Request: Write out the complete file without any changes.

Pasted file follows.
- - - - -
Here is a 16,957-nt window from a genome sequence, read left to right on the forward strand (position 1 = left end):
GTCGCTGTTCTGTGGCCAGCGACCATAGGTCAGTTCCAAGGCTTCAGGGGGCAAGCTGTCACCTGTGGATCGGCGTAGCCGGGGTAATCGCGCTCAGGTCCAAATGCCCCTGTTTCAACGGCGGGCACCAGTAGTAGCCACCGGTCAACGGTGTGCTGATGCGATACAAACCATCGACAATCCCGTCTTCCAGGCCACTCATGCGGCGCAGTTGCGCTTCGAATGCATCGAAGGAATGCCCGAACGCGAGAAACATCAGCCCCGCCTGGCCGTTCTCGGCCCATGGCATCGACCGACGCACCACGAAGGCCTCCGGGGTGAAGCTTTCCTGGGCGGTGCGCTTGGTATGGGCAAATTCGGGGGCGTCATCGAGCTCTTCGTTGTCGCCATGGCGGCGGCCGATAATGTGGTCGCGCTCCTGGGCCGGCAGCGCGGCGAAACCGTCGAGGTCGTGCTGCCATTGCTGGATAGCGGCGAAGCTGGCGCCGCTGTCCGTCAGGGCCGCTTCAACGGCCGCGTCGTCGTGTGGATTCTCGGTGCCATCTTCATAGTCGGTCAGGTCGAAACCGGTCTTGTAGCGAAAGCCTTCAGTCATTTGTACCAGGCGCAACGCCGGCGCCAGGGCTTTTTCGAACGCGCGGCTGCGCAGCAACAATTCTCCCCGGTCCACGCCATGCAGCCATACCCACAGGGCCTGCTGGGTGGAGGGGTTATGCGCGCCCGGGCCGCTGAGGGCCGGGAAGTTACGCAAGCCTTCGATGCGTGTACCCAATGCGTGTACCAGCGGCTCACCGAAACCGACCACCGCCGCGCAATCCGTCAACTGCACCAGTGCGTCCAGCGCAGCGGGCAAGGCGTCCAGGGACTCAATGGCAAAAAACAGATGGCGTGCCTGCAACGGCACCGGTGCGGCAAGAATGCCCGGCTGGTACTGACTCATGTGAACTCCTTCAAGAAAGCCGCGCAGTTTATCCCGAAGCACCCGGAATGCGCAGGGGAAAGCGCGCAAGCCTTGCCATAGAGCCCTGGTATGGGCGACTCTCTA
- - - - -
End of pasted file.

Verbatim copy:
Here is a 16,957-nt window from a genome sequence, read left to right on the forward strand (position 1 = left end):
GTCGCTGTTCTGTGGCCAGCGACCATAGGTCAGTTCCAAGGCTTCAGGGGGCAAGCTGTCACCTGTGGATCGGCGTAGCCGGGGTAATCGCGCTCAGGTCCAAATGCCCCTGTTTCAACGGCGGGCACCAGTAGTAGCCACCGGTCAACGGTGTGCTGATGCGATACAAACCATCGACAATCCCGTCTTCCAGGCCACTCATGCGGCGCAGTTGCGCTTCGAATGCATCGAAGGAATGCCCGAACGCGAGAAACATCAGCCCCGCCTGGCCGTTCTCGGCCCATGGCATCGACCGACGCACCACGAAGGCCTCCGGGGTGAAGCTTTCCTGGGCGGTGCGCTTGGTATGGGCAAATTCGGGGGCGTCATCGAGCTCTTCGTTGTCGCCATGGCGGCGGCCGATAATGTGGTCGCGCTCCTGGGCCGGCAGCGCGGCGAAACCGTCGAGGTCGTGCTGCCATTGCTGGATAGCGGCGAAGCTGGCGCCGCTGTCCGTCAGGGCCGCTTCAACGGCCGCGTCGTCGTGTGGATTCTCGGTGCCATCTTCATAGTCGGTCAGGTCGAAACCGGTCTTGTAGCGAAAGCCTTCAGTCATTTGTACCAGGCGCAACGCCGGCGCCAGGGCTTTTTCGAACGCGCGGCTGCGCAGCAACAATTCTCCCCGGTCCACGCCATGCAGCCATACCCACAGGGCCTGCTGGGTGGAGGGGTTATGCGCGCCCGGGCCGCTGAGGGCCGGGAAGTTACGCAAGCCTTCGATGCGTGTACCCAATGCGTGTACCAGCGGCTCACCGAAACCGACCACCGCCGCGCAATCCGTCAACTGCACCAGTGCGTCCAGCGCAGCGGGCAAGGCGTCCAGGGACTCAATGGCAAAAAACAGATGGCGTGCCTGCAACGGCACCGGTGCGGCAAGAATGCCCGGCTGGTACTGACTCATGTGAACTCCTTCAAGAAAGCCGCGCAGTTTATCCCGAAGCACCCGGAATGCGCAGGGGAAAGCGCGCAAGCCTTGCCATAGAGCCCTGGTATGGGCGACTCTCTA